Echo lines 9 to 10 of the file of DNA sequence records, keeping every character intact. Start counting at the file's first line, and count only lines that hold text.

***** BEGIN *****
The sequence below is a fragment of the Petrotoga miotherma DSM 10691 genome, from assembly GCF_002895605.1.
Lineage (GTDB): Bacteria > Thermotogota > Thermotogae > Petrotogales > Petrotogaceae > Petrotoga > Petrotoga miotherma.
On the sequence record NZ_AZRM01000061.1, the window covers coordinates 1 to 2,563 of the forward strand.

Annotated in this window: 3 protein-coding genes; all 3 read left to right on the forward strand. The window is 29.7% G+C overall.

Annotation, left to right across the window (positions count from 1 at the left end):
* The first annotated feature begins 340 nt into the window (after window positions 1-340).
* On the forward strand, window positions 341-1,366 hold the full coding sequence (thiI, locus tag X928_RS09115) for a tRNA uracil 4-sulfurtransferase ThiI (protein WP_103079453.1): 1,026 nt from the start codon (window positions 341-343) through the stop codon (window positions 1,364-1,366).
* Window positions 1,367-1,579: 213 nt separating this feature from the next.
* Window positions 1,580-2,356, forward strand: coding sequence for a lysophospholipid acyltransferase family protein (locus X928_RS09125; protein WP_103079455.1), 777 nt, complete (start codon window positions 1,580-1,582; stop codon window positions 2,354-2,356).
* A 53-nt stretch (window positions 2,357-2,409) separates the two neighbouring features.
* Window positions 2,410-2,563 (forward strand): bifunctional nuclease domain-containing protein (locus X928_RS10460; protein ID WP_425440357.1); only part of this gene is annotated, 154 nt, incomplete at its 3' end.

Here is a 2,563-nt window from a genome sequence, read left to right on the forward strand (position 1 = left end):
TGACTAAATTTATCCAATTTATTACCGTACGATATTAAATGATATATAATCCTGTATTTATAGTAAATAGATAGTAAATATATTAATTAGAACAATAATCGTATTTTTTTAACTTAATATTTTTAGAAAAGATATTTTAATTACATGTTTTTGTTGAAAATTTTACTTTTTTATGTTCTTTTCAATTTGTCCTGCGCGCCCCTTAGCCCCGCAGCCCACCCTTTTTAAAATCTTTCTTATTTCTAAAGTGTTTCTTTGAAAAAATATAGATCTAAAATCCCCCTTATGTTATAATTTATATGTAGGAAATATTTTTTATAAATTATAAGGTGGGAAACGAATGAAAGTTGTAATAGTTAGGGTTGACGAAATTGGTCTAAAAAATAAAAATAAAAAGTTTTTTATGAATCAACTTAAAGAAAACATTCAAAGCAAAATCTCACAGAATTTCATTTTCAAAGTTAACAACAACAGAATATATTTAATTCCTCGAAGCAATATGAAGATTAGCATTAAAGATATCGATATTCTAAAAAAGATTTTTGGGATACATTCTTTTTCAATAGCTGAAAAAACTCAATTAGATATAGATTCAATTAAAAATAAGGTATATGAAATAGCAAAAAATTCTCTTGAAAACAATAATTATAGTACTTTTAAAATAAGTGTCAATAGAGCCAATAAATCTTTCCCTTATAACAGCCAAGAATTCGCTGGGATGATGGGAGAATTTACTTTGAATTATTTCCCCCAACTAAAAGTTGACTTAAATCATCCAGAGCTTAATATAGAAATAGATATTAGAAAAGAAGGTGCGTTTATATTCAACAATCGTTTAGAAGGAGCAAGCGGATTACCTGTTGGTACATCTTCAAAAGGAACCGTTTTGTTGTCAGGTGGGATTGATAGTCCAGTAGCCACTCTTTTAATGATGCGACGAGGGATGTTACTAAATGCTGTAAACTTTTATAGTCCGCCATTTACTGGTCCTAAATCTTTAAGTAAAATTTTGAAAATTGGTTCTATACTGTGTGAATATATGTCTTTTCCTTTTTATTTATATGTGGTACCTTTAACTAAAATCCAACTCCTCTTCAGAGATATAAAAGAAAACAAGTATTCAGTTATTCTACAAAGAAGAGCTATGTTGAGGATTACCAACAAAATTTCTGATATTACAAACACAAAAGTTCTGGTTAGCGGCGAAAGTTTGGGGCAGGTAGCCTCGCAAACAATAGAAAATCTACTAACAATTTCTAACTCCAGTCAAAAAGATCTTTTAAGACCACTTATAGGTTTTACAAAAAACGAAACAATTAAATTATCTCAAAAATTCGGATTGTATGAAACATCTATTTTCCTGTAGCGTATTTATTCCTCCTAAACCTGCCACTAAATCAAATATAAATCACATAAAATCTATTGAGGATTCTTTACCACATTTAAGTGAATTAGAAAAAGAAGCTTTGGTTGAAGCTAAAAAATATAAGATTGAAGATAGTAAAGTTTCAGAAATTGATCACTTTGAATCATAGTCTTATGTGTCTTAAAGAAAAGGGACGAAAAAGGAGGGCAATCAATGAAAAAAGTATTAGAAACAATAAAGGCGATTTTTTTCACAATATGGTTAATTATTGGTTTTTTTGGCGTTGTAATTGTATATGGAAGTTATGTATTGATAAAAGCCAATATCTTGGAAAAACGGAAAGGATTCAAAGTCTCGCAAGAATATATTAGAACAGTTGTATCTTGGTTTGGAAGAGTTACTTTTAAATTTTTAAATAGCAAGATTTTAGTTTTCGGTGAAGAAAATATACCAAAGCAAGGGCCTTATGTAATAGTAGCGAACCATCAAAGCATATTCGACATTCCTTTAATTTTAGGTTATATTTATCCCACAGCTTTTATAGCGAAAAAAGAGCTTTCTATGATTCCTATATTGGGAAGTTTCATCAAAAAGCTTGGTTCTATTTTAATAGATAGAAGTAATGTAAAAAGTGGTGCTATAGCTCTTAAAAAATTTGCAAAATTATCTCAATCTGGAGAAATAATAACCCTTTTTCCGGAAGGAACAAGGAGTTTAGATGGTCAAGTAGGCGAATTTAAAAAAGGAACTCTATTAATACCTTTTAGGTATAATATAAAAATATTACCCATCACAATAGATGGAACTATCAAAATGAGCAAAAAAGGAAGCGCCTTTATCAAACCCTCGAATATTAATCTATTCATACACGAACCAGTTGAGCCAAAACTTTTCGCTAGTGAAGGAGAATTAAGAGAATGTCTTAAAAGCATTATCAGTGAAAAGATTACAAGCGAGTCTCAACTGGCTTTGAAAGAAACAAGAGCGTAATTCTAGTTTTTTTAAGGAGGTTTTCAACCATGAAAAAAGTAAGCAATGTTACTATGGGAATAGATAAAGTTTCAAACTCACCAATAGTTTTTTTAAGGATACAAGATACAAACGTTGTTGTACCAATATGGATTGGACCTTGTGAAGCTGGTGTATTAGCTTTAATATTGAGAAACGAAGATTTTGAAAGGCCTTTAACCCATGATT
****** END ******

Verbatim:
* Window positions 1,580-2,356, forward strand: coding sequence for a lysophospholipid acyltransferase family protein (locus X928_RS09125; protein WP_103079455.1), 777 nt, complete (start codon window positions 1,580-1,582; stop codon window positions 2,354-2,356).
* A 53-nt stretch (window positions 2,357-2,409) separates the two neighbouring features.